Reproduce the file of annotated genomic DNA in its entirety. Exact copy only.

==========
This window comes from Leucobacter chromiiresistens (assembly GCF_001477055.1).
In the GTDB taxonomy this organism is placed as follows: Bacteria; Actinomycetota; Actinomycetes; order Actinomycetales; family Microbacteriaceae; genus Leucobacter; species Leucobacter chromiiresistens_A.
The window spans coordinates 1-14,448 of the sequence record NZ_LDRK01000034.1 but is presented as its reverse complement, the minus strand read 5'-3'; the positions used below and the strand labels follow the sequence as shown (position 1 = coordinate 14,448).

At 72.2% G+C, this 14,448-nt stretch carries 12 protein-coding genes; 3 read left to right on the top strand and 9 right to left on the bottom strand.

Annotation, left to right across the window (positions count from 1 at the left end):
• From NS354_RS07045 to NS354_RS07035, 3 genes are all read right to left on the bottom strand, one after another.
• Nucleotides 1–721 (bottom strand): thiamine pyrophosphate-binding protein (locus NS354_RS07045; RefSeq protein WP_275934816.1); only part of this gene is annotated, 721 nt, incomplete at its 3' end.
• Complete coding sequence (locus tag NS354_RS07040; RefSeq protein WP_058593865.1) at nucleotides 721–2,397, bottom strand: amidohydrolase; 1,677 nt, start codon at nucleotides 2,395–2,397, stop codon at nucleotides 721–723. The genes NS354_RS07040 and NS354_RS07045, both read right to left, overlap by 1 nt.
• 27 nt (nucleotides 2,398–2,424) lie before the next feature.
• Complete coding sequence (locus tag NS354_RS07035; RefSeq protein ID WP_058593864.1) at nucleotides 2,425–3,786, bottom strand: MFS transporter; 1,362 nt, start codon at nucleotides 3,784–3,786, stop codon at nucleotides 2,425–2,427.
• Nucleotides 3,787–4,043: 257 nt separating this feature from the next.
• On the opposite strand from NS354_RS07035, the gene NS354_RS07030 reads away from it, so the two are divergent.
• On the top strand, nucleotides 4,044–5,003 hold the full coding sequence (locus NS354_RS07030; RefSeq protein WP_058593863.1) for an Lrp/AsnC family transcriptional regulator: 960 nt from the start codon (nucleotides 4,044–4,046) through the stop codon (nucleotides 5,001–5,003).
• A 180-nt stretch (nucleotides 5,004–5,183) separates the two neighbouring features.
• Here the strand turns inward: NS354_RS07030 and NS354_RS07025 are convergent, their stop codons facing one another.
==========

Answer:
This window comes from Leucobacter chromiiresistens (assembly GCF_001477055.1).
In the GTDB taxonomy this organism is placed as follows: Bacteria; Actinomycetota; Actinomycetes; order Actinomycetales; family Microbacteriaceae; genus Leucobacter; species Leucobacter chromiiresistens_A.
The window spans coordinates 1-14,448 of the sequence record NZ_LDRK01000034.1 but is presented as its reverse complement, the minus strand read 5'-3'; the positions used below and the strand labels follow the sequence as shown (position 1 = coordinate 14,448).

At 72.2% G+C, this 14,448-nt stretch carries 12 protein-coding genes; 3 read left to right on the top strand and 9 right to left on the bottom strand.

Annotation, left to right across the window (positions count from 1 at the left end):
• From NS354_RS07045 to NS354_RS07035, 3 genes are all read right to left on the bottom strand, one after another.
• Nucleotides 1–721 (bottom strand): thiamine pyrophosphate-binding protein (locus NS354_RS07045; RefSeq protein WP_275934816.1); only part of this gene is annotated, 721 nt, incomplete at its 3' end.
• Complete coding sequence (locus tag NS354_RS07040; RefSeq protein WP_058593865.1) at nucleotides 721–2,397, bottom strand: amidohydrolase; 1,677 nt, start codon at nucleotides 2,395–2,397, stop codon at nucleotides 721–723. The genes NS354_RS07040 and NS354_RS07045, both read right to left, overlap by 1 nt.
• 27 nt (nucleotides 2,398–2,424) lie before the next feature.
• Complete coding sequence (locus tag NS354_RS07035; RefSeq protein ID WP_058593864.1) at nucleotides 2,425–3,786, bottom strand: MFS transporter; 1,362 nt, start codon at nucleotides 3,784–3,786, stop codon at nucleotides 2,425–2,427.
• Nucleotides 3,787–4,043: 257 nt separating this feature from the next.
• On the opposite strand from NS354_RS07035, the gene NS354_RS07030 reads away from it, so the two are divergent.
• On the top strand, nucleotides 4,044–5,003 hold the full coding sequence (locus NS354_RS07030; RefSeq protein WP_058593863.1) for an Lrp/AsnC family transcriptional regulator: 960 nt from the start codon (nucleotides 4,044–4,046) through the stop codon (nucleotides 5,001–5,003).
• A 180-nt stretch (nucleotides 5,004–5,183) separates the two neighbouring features.
• Here the strand turns inward: NS354_RS07030 and NS354_RS07025 are convergent, their stop codons facing one another.